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Creamy French Sorrel Soup

Soup in ceramic bowl with green and orange flecks visible in a creamy broth. linen napkin and spoon to the right on a wooden surface.

This soup is perfect for a rainy spring day. The bowl was handcrafted by Libby Gwynn. (Kayte Young/WFIU)

I have a French sorrel plant in a perennial garden bed near my front porch. I’ve had it for years, it comes back every spring. Sorrel is a delicate leafy green with a distinctive lemony taste. I never know quite how to cook with it, but when I tried this soup recipe last year, I loved everything about it. It is rich and satisfying, but still light and fresh-tasting. It’s a nice soup for spring or summer, and it’s simple to prepare. You can probably find sorrel at one of the local farmers markets, or possibly at the grocery store. If you have some growing in your garden, you can start there. 

Creamy Soup with French Sorrel
  • 2 tablespoons unsalted butter
  • 1 yellow onion, small dice
  • 1 medium  carrot,  peeled and diced small
  • 1 stalk of celery, trimmed and diced small 
  • 2 small  potatoes, small dice
  • 1/3 cup basmati or jasmine rice
  • 4 cups vegetable or chicken broth (heat first with parmesan rinds for added richness)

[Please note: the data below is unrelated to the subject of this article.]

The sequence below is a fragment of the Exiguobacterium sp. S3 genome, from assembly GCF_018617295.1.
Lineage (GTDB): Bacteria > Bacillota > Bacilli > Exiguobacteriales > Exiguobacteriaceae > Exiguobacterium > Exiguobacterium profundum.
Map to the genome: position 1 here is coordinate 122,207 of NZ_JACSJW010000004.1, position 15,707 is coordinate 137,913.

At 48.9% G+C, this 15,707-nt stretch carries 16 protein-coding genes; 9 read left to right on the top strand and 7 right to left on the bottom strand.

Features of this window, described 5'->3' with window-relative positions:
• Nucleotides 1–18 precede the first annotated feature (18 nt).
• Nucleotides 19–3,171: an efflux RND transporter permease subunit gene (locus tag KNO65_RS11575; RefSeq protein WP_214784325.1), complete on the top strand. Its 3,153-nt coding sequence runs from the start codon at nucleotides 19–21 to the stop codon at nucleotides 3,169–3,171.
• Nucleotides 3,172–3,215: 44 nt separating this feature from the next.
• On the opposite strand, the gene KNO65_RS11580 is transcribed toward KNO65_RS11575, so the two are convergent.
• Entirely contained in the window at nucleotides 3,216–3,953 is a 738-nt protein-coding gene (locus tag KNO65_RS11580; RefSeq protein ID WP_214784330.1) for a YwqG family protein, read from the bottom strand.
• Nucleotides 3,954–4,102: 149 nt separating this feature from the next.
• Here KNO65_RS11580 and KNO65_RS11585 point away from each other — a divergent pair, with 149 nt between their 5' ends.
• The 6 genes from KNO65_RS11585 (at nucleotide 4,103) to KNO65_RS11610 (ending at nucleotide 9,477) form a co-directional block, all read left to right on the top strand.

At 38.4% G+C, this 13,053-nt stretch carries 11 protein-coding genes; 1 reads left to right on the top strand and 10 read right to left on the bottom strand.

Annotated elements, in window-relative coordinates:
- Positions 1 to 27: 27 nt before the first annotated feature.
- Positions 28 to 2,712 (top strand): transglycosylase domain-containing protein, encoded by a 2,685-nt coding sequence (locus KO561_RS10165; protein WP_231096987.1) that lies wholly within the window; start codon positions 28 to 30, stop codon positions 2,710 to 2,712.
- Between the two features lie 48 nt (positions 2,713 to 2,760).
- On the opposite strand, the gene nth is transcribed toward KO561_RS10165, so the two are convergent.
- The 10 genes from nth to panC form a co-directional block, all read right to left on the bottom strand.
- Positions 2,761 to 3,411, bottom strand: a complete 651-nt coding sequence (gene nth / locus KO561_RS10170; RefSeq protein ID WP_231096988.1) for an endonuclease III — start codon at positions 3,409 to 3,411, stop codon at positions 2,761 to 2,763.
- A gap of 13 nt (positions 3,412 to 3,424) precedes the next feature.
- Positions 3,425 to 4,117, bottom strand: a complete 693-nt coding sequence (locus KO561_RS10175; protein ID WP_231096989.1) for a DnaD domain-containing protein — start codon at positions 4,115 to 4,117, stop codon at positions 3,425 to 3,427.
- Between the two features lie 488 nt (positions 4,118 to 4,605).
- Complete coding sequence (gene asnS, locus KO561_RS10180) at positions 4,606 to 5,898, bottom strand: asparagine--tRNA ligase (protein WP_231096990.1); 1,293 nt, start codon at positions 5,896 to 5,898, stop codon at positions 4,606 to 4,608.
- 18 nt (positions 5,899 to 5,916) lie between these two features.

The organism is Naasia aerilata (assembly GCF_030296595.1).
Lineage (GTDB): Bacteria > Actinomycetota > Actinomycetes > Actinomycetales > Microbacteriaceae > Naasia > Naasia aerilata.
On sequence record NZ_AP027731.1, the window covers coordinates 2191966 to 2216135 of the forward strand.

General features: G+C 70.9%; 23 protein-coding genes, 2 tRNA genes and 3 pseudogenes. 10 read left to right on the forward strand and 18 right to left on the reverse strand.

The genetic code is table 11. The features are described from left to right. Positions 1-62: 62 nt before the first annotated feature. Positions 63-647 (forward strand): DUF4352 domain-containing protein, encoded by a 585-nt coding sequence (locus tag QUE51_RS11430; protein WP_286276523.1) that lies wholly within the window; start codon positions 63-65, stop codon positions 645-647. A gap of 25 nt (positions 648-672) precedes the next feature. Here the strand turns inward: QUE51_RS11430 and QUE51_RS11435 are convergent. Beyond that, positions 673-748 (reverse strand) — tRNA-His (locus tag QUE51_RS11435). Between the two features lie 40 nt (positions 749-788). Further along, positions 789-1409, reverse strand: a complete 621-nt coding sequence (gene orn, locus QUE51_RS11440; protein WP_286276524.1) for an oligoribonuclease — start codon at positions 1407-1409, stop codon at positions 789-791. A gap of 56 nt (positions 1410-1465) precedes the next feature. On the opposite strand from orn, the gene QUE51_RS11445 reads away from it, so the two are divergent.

• 1 cup cream
  • 2 1/2 cups French sorrel, washed, spun dry and chopped
  • 2 teaspoons fresh thyme, finely minced
  • salt and fresh ground pepper to taste


Heat a large, heavy bottomed pan over medium heat. Add the butter and when melted, add the onions, carrots and celery. Season with a teaspoon or more of salt and a few grinds of fresh pepper.

Cook the vegetables until tender then add the potatoes, rice and vegetable stock. Bring the soup to a boil then reduce the heat to a simmer.

Cook until the rice and potatoes are tender--around 20 minutes. Once tender add the cream, sorrel and fresh thyme. Heat the soup through and when the sorrel is wilted, it is ready to serve. Taste and adjust the seasoning. If you make this ahead of time, hold off on adding the cream and the sorrel until shortly before serving. You don’t want the cream to separate, and you want the sorrel to be fresh and bright. 

This recipe was adapted from one by THIRSCHFELD found on Food 52.
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